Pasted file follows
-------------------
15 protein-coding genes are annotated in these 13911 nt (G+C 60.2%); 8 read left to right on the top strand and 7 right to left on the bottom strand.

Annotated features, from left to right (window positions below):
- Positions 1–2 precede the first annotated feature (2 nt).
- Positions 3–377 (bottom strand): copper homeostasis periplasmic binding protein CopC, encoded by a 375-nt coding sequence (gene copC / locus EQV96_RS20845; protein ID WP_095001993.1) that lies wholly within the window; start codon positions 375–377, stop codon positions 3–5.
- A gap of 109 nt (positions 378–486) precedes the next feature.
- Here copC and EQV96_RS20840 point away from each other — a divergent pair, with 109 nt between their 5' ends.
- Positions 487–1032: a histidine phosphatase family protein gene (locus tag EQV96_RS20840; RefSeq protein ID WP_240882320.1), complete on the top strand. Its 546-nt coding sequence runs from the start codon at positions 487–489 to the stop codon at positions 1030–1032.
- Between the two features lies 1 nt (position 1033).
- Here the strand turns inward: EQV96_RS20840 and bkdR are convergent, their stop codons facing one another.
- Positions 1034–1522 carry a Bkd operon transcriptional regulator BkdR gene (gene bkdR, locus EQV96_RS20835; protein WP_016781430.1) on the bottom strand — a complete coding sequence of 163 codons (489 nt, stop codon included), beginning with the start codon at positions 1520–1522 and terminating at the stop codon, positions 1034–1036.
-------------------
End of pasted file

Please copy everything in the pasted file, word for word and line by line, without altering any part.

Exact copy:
15 protein-coding genes are annotated in these 13911 nt (G+C 60.2%); 8 read left to right on the top strand and 7 right to left on the bottom strand.

Annotated features, from left to right (window positions below):
- Positions 1–2 precede the first annotated feature (2 nt).
- Positions 3–377 (bottom strand): copper homeostasis periplasmic binding protein CopC, encoded by a 375-nt coding sequence (gene copC / locus EQV96_RS20845; protein ID WP_095001993.1) that lies wholly within the window; start codon positions 375–377, stop codon positions 3–5.
- A gap of 109 nt (positions 378–486) precedes the next feature.
- Here copC and EQV96_RS20840 point away from each other — a divergent pair, with 109 nt between their 5' ends.
- Positions 487–1032: a histidine phosphatase family protein gene (locus tag EQV96_RS20840; RefSeq protein ID WP_240882320.1), complete on the top strand. Its 546-nt coding sequence runs from the start codon at positions 487–489 to the stop codon at positions 1030–1032.
- Between the two features lies 1 nt (position 1033).
- Here the strand turns inward: EQV96_RS20840 and bkdR are convergent, their stop codons facing one another.
- Positions 1034–1522 carry a Bkd operon transcriptional regulator BkdR gene (gene bkdR, locus EQV96_RS20835; protein WP_016781430.1) on the bottom strand — a complete coding sequence of 163 codons (489 nt, stop codon included), beginning with the start codon at positions 1520–1522 and terminating at the stop codon, positions 1034–1036.